Students at Penn State held a candlelight vigil for Paterno as his family reported he was in serious condition. (Source: CNN)
Joe Paterno, who earned the title of the winningest coach in Division I college football, passed Sunday after erroneous reports that he had died Saturday. (Source: psu.edu)
(RNN) - Joe Paterno, 85, has died following a battle with lung cancer, according to the Associated Press. The former Penn State University head coach had been in the hospital since Jan. 13 for observation due to complications from the cancer.
Paterno won more college football games than any other coach before his 46-year career at Penn State ended in the wake of a child sex abuse scandal.
Paterno became head coach of the Nittany Lions in 1966, replacing Rip Engle, who had been Paterno's coach at Brown and brought him onto the PSU staff as an assistant in 1950.
He posted a career record of 409-136-3 until the university fired him in November of the 2011 season after a former assistant coach was accused by a grand jury of sexually assaulting young boys in the Penn State football facilities over a period of years. Jerry Sandusky, who served as Paterno's defensive coordinator and who remained attached to the program through a charity for disadvantaged children, was charged with dozens of child molestation charges.
Paterno's program, previously regarded as one of the cleanest in college football, produced 78 All-American players. He stressed academics, and the program produced 16 National Football Foundation Scholar Athletes, 37 first-team Academic All Americans and 47 overall. Eighteen of his players won postgraduate scholarship awards from the NCAA.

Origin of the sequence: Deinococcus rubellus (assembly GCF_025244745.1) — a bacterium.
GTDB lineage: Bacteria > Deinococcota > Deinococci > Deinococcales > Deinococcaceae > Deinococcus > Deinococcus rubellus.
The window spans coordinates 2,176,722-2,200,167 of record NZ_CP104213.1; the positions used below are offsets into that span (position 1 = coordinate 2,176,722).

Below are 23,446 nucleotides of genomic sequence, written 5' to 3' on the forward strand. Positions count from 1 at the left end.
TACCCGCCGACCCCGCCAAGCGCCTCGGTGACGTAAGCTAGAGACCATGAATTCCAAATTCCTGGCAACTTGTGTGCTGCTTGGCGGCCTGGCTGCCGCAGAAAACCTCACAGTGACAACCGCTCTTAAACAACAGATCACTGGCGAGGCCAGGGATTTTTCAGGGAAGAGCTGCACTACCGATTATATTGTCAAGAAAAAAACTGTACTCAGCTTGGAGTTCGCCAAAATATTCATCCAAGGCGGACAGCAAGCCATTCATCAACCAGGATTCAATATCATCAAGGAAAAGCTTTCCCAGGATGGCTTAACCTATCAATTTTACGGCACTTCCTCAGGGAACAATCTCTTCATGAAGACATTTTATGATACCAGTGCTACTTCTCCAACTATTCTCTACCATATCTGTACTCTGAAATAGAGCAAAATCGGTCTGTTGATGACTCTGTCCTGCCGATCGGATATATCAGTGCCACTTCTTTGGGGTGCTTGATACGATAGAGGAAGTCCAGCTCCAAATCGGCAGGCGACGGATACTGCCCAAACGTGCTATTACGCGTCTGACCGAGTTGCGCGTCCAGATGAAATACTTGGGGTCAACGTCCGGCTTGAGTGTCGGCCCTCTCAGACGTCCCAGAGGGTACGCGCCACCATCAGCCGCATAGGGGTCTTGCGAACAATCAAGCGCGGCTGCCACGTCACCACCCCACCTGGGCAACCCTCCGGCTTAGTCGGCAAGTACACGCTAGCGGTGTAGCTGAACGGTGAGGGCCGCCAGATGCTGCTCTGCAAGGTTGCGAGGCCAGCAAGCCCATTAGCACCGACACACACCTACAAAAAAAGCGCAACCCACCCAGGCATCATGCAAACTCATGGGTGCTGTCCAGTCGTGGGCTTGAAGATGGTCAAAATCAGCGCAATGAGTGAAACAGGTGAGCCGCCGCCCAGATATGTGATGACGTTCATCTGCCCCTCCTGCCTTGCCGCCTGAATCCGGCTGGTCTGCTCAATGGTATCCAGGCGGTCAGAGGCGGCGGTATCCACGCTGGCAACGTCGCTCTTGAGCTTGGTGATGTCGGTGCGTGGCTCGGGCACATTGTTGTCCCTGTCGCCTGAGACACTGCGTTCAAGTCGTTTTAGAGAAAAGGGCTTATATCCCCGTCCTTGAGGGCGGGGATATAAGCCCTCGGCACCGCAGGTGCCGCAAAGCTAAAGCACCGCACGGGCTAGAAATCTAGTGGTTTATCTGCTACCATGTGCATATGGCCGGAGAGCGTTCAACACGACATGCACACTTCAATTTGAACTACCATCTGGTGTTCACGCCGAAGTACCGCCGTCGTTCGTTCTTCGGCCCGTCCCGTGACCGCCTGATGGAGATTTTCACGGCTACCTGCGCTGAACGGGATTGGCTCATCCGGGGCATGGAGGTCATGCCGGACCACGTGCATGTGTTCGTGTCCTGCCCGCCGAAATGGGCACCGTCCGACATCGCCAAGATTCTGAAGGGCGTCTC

He won two national championships in 1982 and 1986 and produced five undefeated and untied teams. His teams finished in the Top 10 of national rankings 23 times. He won American Football Association Coach of the Year five times. His teams appeared in More than 350 of his players went on to NFL careers.
Paterno spoke out about his role in the Sandusky scandal to the Washington Post just before he was hospitalized, expressing regret at his lack of understanding and wishing he had done more.
His family asked for prayer after their spokesperson told the Associated Press Saturday that the former Penn State University head coach was in "serious" condition following reports that he had died.
"Dad is alive but in serious condition. We continue to ask for your prayers and privacy during this time," Paterno's son, Scott Paterno, tweeted.
The rumors of his death were traced back to a Penn State student publication, Onward State, which mistakenly said Paterno was dead. The managing editor of the publication released a statement about the mistake in a Facebook post, apologized for any anguish caused and resigned from his position.
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